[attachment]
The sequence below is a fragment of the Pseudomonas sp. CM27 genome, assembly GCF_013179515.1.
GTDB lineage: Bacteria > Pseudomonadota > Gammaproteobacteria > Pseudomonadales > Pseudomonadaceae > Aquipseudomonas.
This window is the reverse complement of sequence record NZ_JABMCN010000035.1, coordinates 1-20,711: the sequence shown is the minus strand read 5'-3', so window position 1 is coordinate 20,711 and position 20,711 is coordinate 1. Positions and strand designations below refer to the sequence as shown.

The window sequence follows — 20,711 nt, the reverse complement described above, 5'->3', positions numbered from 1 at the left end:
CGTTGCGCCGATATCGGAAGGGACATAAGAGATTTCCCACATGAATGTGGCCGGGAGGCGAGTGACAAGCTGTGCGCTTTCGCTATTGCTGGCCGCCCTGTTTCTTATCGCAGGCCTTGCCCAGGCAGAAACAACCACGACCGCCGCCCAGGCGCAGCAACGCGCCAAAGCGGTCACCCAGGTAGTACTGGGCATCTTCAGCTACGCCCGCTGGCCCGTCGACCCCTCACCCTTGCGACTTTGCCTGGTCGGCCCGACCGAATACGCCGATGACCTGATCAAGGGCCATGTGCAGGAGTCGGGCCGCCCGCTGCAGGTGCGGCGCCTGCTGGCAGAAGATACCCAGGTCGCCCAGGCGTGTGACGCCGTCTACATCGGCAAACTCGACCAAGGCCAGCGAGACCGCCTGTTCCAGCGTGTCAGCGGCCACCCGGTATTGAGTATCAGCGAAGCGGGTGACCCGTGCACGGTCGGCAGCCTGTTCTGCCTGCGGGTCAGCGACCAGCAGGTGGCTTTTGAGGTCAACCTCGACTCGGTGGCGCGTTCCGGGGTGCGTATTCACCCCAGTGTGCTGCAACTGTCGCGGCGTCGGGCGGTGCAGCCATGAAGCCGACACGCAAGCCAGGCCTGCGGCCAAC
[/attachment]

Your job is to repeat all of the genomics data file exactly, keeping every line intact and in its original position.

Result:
The sequence below is a fragment of the Pseudomonas sp. CM27 genome, assembly GCF_013179515.1.
GTDB lineage: Bacteria > Pseudomonadota > Gammaproteobacteria > Pseudomonadales > Pseudomonadaceae > Aquipseudomonas.
This window is the reverse complement of sequence record NZ_JABMCN010000035.1, coordinates 1-20,711: the sequence shown is the minus strand read 5'-3', so window position 1 is coordinate 20,711 and position 20,711 is coordinate 1. Positions and strand designations below refer to the sequence as shown.

The window sequence follows — 20,711 nt, the reverse complement described above, 5'->3', positions numbered from 1 at the left end:
CGTTGCGCCGATATCGGAAGGGACATAAGAGATTTCCCACATGAATGTGGCCGGGAGGCGAGTGACAAGCTGTGCGCTTTCGCTATTGCTGGCCGCCCTGTTTCTTATCGCAGGCCTTGCCCAGGCAGAAACAACCACGACCGCCGCCCAGGCGCAGCAACGCGCCAAAGCGGTCACCCAGGTAGTACTGGGCATCTTCAGCTACGCCCGCTGGCCCGTCGACCCCTCACCCTTGCGACTTTGCCTGGTCGGCCCGACCGAATACGCCGATGACCTGATCAAGGGCCATGTGCAGGAGTCGGGCCGCCCGCTGCAGGTGCGGCGCCTGCTGGCAGAAGATACCCAGGTCGCCCAGGCGTGTGACGCCGTCTACATCGGCAAACTCGACCAAGGCCAGCGAGACCGCCTGTTCCAGCGTGTCAGCGGCCACCCGGTATTGAGTATCAGCGAAGCGGGTGACCCGTGCACGGTCGGCAGCCTGTTCTGCCTGCGGGTCAGCGACCAGCAGGTGGCTTTTGAGGTCAACCTCGACTCGGTGGCGCGTTCCGGGGTGCGTATTCACCCCAGTGTGCTGCAACTGTCGCGGCGTCGGGCGGTGCAGCCATGAAGCCGACACGCAAGCCAGGCCTGCGGCCAAC